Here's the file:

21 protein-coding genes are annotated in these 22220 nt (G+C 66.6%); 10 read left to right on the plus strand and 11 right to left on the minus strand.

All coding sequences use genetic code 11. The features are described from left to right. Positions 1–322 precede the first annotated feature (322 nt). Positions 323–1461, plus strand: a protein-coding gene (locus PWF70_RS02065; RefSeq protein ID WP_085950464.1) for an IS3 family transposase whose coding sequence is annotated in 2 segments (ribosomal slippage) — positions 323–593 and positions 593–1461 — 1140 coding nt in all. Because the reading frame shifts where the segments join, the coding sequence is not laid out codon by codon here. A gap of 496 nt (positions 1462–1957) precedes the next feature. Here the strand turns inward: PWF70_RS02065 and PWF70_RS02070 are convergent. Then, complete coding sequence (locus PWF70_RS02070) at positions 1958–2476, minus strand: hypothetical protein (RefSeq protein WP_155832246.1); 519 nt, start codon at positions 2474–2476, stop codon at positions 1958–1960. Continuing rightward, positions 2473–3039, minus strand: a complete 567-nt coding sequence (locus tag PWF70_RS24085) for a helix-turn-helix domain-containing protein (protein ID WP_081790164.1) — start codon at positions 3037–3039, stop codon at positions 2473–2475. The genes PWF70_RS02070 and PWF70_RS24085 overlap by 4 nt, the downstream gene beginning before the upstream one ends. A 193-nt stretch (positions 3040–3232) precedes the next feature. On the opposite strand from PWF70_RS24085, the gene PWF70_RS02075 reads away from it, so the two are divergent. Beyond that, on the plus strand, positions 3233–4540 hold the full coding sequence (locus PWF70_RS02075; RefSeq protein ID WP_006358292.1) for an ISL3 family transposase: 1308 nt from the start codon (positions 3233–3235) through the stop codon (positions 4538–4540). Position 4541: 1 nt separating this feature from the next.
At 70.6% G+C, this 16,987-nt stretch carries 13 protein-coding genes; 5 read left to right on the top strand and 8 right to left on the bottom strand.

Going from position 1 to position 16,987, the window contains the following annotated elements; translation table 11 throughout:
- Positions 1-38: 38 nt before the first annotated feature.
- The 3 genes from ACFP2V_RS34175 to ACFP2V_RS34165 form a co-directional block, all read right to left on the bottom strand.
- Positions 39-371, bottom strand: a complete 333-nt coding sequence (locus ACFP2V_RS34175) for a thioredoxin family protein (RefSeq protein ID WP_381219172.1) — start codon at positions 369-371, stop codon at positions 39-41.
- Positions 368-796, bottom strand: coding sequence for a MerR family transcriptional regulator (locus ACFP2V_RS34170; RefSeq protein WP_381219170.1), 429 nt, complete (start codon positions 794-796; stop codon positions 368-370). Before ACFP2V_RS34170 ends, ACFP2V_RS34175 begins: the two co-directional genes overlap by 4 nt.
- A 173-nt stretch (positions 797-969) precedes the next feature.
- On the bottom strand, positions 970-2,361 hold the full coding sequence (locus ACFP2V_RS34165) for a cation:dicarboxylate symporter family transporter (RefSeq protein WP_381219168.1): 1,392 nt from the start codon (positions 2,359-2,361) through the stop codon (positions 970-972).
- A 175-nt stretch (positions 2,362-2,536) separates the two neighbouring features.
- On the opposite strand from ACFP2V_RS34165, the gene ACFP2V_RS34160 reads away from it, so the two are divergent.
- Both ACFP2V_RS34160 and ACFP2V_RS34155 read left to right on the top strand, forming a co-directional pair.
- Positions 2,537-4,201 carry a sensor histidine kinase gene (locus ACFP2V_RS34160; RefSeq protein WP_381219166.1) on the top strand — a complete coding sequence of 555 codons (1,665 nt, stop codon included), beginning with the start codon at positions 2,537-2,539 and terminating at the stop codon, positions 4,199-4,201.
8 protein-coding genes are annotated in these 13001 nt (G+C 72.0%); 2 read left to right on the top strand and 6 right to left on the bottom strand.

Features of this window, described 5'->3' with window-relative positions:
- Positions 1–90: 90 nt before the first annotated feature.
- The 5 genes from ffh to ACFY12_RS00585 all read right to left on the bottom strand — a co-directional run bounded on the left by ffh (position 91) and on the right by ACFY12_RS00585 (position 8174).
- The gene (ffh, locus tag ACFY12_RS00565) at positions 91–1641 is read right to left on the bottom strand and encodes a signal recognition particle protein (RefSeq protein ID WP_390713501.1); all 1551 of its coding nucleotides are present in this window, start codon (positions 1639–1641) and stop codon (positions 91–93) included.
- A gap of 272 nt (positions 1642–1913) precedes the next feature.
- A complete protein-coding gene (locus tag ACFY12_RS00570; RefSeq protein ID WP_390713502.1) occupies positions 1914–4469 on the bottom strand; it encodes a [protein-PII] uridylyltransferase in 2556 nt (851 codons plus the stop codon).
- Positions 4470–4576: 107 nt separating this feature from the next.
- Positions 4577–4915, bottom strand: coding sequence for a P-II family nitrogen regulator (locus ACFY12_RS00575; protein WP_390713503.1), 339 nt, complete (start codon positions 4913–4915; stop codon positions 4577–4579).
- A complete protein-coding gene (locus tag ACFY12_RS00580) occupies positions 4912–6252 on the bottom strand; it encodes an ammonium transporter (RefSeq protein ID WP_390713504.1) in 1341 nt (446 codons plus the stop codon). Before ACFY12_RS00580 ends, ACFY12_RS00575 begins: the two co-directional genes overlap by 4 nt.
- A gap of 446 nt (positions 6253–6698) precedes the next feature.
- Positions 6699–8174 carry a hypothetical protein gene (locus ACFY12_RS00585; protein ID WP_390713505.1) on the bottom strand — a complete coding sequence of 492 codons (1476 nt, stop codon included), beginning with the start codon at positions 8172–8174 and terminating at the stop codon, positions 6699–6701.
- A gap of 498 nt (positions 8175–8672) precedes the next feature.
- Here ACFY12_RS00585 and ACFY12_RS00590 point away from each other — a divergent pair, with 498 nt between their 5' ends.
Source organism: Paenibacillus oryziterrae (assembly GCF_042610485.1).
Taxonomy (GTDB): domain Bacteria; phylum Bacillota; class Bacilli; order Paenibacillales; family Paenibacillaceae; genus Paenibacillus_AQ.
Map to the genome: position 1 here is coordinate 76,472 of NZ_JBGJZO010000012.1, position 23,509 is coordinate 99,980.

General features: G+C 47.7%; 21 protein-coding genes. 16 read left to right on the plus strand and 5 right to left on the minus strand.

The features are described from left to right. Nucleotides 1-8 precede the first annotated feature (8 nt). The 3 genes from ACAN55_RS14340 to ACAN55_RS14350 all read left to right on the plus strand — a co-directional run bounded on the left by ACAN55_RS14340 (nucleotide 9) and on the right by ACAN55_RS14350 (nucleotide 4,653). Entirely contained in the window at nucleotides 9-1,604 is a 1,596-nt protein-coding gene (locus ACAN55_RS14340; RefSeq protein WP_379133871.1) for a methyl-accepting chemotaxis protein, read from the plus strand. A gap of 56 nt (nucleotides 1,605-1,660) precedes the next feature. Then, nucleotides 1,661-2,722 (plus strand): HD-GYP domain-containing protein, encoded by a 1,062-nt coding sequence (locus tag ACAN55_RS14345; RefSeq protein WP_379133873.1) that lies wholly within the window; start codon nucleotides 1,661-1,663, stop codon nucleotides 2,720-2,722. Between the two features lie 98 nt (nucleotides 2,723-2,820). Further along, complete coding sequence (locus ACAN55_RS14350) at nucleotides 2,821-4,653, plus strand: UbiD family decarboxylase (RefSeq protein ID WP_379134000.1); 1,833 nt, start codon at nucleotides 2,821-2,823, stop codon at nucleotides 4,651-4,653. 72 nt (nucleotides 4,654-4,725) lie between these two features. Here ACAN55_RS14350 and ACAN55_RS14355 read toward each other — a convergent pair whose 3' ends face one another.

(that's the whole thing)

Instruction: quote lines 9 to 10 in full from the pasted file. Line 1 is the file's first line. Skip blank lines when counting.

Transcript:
- A 173-nt stretch (positions 797-969) precedes the next feature.
- On the bottom strand, positions 970-2,361 hold the full coding sequence (locus ACFP2V_RS34165) for a cation:dicarboxylate symporter family transporter (RefSeq protein WP_381219168.1): 1,392 nt from the start codon (positions 2,359-2,361) through the stop codon (positions 970-972).